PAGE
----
Three years after he arrived in South Africa, Karegeya and Nyamwasa in 2010 formed a political party, the Rwanda National Congress (RNC). Other top figures in the party are the former director of cabinet, Theogene Rudasingwa, the former Director of Public Prosecutions, Gerald Gahima, and its leader, Frank Ntwali.
According to Frank Ntwali, who heads the RNC in Africa, when Karegeya arrived in South Africa in 2007, the South African government put him under state protection.
But Karegeya’s death comes just one year after Karegeya and the South African government agreed in 2012 to end the close protection.
“They agreed that they would allow him to walk without bodyguards or without protection, which has turned out to be a miscalculation,” said Ntwali
“He knew that his life definitely was in danger… that’s why he fled Rwanda, but I think he got to a level where he thought that here he would be able to evade them,” Ntwali is quoted to have told journalists.
It is not clear why Karegeya felt the security provided by South Africa had become an encumbrance.
The RNC in a statement described Karegeya as “a courageous soldier who died on the battlefield”.
“His vision for an inclusive and free Rwandan society earned him the admiration and respect of most Rwandan political actors, both in the predominantly Tutsi ruling party and in the predominantly Hutu opposition political parties,” the party said.
The RNC, perhaps as expected, also pinned the murder of their former party member on Kagame’s government, which they claim is in the habit of targeting key Rwandan opposition figures in “South Africa and the rest of the world”.
“…investigations have found overwhelming evidence of the involvement of Rwanda intelligence operatives in those assassination attempts,” reads their statement, “By killing its opponents, the criminal regime in Kigali seeks to intimidate and silence the Rwandan people into submission.”
The party cites assassinations; including two attempts against Gen. Nyamwasa in Johannesburg in June 2010, to reinforce their accusations.
But Kigali’s High Commissioner to South Africa, Vicent Karega dismissed the allegations. It is always best, in situations of such accusations to wait for official police statements.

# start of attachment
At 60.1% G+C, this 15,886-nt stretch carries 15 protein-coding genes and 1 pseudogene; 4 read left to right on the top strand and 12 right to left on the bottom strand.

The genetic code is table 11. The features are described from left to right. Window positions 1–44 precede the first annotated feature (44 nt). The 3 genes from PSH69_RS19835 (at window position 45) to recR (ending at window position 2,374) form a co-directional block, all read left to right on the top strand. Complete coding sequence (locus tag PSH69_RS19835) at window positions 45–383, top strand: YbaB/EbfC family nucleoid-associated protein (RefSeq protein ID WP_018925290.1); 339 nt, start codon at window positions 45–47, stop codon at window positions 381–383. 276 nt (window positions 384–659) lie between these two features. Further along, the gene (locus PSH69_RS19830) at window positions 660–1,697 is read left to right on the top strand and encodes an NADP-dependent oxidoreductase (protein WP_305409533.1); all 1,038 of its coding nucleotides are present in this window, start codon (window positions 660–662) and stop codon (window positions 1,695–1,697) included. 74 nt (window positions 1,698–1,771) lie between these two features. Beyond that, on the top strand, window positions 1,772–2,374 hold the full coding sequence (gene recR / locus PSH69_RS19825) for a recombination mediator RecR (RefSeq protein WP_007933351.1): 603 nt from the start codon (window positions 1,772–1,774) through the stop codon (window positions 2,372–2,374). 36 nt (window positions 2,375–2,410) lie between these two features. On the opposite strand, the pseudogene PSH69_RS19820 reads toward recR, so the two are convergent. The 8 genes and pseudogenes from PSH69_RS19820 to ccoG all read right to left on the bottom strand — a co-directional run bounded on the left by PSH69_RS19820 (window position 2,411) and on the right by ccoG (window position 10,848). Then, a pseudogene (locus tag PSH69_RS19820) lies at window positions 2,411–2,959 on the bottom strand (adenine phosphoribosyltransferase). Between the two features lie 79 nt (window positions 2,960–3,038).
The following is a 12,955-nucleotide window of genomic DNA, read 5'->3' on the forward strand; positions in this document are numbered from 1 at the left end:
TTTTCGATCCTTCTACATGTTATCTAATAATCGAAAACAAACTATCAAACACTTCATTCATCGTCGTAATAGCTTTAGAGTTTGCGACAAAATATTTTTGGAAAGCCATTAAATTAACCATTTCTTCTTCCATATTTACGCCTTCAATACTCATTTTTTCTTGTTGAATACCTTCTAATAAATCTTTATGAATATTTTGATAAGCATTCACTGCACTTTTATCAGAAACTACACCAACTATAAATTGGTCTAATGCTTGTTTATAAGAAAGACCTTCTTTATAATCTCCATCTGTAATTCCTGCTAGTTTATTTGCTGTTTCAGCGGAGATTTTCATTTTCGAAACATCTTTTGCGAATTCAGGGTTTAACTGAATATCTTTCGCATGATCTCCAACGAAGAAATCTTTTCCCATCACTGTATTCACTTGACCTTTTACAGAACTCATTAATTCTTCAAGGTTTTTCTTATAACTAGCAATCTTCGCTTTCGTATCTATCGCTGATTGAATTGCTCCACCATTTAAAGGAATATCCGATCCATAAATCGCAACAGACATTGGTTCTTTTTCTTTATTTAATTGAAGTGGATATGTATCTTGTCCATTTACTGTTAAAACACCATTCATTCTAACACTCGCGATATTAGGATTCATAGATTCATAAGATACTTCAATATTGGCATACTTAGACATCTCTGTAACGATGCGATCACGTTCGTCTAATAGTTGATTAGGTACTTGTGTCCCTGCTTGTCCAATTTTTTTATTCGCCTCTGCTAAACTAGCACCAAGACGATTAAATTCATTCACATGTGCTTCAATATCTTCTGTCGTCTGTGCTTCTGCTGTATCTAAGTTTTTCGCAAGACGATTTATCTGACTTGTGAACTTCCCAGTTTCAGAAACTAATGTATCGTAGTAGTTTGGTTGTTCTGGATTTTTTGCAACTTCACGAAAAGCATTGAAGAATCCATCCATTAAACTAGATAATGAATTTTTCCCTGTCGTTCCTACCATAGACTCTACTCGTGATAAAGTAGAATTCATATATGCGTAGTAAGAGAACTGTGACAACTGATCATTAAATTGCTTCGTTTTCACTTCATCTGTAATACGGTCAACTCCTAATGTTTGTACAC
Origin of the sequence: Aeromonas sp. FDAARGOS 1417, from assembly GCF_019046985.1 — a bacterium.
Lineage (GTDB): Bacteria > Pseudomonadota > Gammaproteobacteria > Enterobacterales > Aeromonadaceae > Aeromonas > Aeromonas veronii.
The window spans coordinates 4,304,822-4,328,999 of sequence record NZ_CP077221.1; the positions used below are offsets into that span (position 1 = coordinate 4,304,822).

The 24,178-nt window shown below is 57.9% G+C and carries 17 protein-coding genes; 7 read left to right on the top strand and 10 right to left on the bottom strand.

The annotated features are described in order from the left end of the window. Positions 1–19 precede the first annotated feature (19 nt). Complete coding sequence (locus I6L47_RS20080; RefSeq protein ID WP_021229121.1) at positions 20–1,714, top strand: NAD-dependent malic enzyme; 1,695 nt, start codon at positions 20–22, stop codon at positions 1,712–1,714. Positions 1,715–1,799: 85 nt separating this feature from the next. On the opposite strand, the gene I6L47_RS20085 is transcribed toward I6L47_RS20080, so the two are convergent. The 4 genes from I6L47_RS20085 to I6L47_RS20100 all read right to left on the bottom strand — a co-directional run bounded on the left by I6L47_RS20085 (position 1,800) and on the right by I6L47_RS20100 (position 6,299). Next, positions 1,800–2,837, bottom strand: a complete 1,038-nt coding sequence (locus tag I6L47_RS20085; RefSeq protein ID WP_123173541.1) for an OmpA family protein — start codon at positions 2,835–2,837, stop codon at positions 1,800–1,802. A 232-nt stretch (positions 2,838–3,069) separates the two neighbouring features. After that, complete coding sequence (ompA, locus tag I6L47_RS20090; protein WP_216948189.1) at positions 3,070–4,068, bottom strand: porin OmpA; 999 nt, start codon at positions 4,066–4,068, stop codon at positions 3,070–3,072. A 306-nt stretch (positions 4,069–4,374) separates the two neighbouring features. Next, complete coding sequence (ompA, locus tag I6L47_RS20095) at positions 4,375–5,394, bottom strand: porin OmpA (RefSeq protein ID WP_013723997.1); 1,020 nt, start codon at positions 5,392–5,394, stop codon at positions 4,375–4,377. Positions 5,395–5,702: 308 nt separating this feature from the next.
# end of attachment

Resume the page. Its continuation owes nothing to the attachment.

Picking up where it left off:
In the past, despite claims by opponents that there was clear evidence linking the Kagame regime to the Nyamwasa shooting, the trial of suspects has not produced any results since 2010. A related case, which claimed that assassins had been sent to finish off Nyamwasa as he lay sick in hospital over the first shooting fell apart after the main witness withdrew his testimony. He told court that the South African police had bribed him to pin the other five witnesses.
Karegeya himself has been no stranger to accusations of assassinating his enemies and other sins.
James Kabarebe, a former Chief of Defense Staff of Rwanda in a 2010 interview with The Independent described Karegeya as a very reckless man “who has no fear for anything, even telling a blatant lie that would be discovered – just to get his way.”
“Karegeya lacks seriousness and never takes anything seriously,” Kabarebe said.
At the time, The Independent was investigating a case in which Karegeya had successfully won a United Nations (UN) consultancy job worth US$ 77,000 a month. The problem, The Independent found, was that he lied to get it.
In 2011, there were reports of a Burundian woman who claimed Karegeya led her to kill; by poisoning, a popular Rwandan singer, Jean Christophe Matata.
The woman, whose identity remains a secret to protect her family, allegedly claimed Karegeya was upset when in late December 2010, she hooked up with Matata.
Matata died abruptly on January 03 in a South African hospital when he had gone to preform there. His death was explained as multiple organ failure.
Karegeya, who was her sexual partner and apparently appears to have been spying on her, allegedly told her that Matata could be used by his enemies in Rwanda to harm him through her.
He then told her to spike Matata’s drink so that she could go through his phone records and other documents. Unknown to her, the substance Karegeya supplied her to use on Matata was a slow acting poison. None of this has been independently confirmed.